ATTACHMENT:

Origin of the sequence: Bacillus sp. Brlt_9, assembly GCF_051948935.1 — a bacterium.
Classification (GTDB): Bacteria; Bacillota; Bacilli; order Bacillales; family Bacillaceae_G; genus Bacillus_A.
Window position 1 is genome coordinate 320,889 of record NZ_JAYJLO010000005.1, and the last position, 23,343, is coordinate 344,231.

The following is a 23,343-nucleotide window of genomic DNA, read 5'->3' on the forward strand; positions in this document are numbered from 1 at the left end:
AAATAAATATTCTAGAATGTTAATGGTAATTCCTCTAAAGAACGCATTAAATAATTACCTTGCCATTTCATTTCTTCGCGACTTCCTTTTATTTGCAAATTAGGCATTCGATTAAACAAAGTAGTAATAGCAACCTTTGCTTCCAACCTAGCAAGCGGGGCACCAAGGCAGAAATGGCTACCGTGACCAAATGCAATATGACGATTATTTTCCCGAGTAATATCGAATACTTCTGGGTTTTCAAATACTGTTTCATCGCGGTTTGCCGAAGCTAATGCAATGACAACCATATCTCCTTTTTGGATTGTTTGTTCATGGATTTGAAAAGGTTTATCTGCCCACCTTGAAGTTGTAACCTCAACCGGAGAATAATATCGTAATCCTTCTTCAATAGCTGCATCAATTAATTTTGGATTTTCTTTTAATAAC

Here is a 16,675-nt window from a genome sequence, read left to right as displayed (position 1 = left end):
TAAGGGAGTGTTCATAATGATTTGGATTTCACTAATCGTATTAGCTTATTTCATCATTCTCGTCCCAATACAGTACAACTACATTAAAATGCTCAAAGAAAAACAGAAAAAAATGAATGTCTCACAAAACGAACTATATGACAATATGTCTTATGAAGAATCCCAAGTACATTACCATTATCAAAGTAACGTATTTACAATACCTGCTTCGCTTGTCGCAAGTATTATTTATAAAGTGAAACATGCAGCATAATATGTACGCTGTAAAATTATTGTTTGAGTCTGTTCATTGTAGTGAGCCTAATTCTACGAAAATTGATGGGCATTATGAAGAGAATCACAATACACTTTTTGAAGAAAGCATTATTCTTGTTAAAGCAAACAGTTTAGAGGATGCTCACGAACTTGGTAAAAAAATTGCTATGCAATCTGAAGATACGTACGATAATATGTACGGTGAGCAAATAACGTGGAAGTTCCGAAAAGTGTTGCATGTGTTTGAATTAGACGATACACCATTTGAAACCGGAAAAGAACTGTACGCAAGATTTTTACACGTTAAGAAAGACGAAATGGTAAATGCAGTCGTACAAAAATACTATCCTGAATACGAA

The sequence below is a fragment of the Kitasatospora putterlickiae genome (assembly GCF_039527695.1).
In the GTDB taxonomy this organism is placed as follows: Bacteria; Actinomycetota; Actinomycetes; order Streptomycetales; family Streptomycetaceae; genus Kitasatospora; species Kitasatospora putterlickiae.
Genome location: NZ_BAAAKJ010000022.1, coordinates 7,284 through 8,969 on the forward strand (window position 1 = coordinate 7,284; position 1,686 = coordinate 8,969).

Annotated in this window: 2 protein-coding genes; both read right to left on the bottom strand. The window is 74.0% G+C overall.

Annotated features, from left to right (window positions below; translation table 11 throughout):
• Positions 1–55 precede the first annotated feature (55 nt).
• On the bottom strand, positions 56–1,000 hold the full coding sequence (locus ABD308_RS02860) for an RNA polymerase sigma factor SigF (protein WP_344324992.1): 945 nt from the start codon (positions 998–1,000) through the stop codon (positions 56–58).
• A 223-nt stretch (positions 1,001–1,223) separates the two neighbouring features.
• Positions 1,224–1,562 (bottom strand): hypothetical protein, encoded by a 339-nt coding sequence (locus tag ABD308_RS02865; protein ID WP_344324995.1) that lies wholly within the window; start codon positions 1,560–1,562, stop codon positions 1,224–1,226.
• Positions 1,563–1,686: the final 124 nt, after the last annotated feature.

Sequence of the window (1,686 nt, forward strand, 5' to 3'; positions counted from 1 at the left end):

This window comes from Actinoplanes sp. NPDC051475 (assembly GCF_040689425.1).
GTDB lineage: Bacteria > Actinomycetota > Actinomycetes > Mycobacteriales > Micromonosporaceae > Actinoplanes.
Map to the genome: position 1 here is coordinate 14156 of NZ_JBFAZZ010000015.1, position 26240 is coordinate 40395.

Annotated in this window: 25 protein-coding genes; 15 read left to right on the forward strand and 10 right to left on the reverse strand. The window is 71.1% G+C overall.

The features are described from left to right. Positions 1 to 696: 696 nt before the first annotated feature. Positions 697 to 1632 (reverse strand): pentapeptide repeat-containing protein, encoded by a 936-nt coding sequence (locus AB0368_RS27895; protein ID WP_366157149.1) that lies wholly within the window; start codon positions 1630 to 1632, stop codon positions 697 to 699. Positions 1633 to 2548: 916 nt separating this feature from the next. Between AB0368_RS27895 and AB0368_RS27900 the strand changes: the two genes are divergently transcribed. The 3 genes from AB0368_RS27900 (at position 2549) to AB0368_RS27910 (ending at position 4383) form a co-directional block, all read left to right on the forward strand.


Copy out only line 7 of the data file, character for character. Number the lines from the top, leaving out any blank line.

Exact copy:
TAAGGGAGTGTTCATAATGATTTGGATTTCACTAATCGTATTAGCTTATTTCATCATTCTCGTCCCAATACAGTACAACTACATTAAAATGCTCAAAGAAAAACAGAAAAAAATGAATGTCTCACAAAACGAACTATATGACAATATGTCTTATGAAGAATCCCAAGTACATTACCATTATCAAAGTAACGTATTTACAATACCTGCTTCGCTTGTCGCAAGTATTATTTATAAAGTGAAACATGCAGCATAATATGTACGCTGTAAAATTATTGTTTGAGTCTGTTCATTGTAGTGAGCCTAATTCTACGAAAATTGATGGGCATTATGAAGAGAATCACAATACACTTTTTGAAGAAAGCATTATTCTTGTTAAAGCAAACAGTTTAGAGGATGCTCACGAACTTGGTAAAAAAATTGCTATGCAATCTGAAGATACGTACGATAATATGTACGGTGAGCAAATAACGTGGAAGTTCCGAAAAGTGTTGCATGTGTTTGAATTAGACGATACACCATTTGAAACCGGAAAAGAACTGTACGCAAGATTTTTACACGTTAAGAAAGACGAAATGGTAAATGCAGTCGTACAAAAATACTATCCTGAATACGAA